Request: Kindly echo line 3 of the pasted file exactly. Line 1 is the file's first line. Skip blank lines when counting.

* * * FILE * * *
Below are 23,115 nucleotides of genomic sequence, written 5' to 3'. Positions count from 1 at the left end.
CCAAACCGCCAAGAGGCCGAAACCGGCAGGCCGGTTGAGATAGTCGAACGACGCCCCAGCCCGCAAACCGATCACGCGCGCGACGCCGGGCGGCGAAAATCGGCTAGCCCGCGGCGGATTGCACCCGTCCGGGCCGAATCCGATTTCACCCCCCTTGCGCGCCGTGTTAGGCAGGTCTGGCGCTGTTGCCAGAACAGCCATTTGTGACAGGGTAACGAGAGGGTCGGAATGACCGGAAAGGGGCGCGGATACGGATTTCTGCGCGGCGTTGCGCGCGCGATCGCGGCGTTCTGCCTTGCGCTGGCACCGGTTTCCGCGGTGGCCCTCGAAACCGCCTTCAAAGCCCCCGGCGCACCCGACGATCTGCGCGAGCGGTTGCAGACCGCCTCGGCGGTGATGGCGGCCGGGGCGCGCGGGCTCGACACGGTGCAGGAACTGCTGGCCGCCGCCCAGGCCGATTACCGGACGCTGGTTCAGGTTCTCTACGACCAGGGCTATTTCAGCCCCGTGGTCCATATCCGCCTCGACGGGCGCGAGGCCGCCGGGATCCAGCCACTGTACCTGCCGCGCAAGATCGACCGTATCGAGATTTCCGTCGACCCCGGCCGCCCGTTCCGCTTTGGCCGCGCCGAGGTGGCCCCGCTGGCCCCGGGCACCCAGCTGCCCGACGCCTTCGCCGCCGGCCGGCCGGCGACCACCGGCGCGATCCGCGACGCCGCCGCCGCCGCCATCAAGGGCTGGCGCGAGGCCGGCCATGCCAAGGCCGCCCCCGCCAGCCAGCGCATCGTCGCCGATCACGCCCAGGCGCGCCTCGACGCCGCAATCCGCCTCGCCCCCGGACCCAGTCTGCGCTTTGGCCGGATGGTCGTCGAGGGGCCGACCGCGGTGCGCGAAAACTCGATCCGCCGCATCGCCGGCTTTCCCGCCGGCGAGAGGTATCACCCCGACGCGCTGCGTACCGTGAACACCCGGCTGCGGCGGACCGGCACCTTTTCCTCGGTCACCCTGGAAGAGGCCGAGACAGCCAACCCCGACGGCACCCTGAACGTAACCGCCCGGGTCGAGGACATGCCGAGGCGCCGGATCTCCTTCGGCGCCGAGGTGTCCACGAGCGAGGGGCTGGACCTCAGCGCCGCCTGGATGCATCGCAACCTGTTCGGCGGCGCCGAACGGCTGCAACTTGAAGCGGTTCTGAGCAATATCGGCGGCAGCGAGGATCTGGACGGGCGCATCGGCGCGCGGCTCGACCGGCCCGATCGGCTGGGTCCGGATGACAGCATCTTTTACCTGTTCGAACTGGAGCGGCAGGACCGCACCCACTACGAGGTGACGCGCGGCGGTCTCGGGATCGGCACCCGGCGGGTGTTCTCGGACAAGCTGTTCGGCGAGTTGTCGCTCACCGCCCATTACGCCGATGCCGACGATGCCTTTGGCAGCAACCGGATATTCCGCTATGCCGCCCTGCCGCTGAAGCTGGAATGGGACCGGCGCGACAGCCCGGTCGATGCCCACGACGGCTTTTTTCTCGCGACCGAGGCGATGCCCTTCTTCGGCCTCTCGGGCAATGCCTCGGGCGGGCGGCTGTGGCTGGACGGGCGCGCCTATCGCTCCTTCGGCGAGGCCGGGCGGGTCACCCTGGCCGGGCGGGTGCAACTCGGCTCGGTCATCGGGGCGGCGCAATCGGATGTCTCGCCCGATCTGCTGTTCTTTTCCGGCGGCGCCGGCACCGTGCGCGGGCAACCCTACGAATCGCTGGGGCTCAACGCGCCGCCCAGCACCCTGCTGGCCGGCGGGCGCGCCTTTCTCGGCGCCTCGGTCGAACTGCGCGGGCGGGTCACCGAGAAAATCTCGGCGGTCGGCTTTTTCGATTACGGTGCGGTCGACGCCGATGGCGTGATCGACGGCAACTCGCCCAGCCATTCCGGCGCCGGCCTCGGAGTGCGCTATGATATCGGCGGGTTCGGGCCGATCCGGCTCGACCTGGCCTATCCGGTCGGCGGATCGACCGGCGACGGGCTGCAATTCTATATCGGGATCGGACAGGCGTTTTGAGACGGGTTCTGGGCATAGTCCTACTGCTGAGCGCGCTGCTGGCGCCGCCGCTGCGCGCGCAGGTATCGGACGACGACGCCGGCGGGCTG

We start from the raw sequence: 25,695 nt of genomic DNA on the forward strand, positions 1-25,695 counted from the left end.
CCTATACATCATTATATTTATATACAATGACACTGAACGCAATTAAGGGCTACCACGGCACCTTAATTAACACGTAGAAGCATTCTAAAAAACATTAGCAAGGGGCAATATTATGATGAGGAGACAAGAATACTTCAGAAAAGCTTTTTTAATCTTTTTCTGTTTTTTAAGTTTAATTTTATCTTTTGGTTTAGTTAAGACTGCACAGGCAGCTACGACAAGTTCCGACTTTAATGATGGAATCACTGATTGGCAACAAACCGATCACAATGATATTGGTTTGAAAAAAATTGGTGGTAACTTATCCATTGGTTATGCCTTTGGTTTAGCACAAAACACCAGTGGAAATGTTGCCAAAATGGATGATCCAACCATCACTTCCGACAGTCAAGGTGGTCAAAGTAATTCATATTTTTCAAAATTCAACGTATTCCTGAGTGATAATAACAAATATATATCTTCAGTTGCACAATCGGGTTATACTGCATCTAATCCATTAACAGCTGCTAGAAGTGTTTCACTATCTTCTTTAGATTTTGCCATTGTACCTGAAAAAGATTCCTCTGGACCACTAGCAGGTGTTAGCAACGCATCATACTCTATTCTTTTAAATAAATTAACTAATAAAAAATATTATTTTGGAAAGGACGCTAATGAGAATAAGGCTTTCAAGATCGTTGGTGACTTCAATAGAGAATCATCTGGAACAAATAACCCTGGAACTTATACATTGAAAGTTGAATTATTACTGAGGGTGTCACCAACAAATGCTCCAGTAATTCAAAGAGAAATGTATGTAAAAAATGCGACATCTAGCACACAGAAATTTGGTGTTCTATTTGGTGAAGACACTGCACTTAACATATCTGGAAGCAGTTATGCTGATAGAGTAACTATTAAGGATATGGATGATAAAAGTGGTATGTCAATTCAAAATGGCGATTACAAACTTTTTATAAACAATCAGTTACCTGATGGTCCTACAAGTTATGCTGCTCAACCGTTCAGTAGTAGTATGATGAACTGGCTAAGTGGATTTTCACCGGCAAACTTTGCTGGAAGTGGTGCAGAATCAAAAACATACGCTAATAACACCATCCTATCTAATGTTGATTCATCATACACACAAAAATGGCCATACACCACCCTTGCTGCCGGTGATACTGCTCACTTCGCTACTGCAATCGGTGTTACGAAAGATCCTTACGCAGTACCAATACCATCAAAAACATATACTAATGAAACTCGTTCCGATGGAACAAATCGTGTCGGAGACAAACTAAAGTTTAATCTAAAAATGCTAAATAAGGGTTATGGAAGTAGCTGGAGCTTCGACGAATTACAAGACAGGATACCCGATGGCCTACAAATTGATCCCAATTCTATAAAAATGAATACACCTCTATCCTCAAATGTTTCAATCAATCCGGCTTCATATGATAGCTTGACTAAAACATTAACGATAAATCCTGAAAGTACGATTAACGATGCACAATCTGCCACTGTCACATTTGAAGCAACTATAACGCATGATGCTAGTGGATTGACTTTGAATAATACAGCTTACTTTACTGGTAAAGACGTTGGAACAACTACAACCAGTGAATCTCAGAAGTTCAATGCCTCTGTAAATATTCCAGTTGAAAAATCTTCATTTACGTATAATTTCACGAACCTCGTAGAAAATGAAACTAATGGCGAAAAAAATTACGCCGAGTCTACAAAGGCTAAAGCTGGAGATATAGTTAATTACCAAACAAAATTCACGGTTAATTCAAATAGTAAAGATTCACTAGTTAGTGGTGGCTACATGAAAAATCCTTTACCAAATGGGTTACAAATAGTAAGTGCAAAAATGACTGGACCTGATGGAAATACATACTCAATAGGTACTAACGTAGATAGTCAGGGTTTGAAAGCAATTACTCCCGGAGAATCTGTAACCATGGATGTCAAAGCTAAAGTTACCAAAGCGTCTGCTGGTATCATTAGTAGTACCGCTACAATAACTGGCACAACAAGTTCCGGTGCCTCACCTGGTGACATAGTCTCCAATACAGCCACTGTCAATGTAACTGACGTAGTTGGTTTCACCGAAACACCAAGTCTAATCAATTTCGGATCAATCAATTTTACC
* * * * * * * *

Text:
We start from the raw sequence: 25,695 nt of genomic DNA on the forward strand, positions 1-25,695 counted from the left end.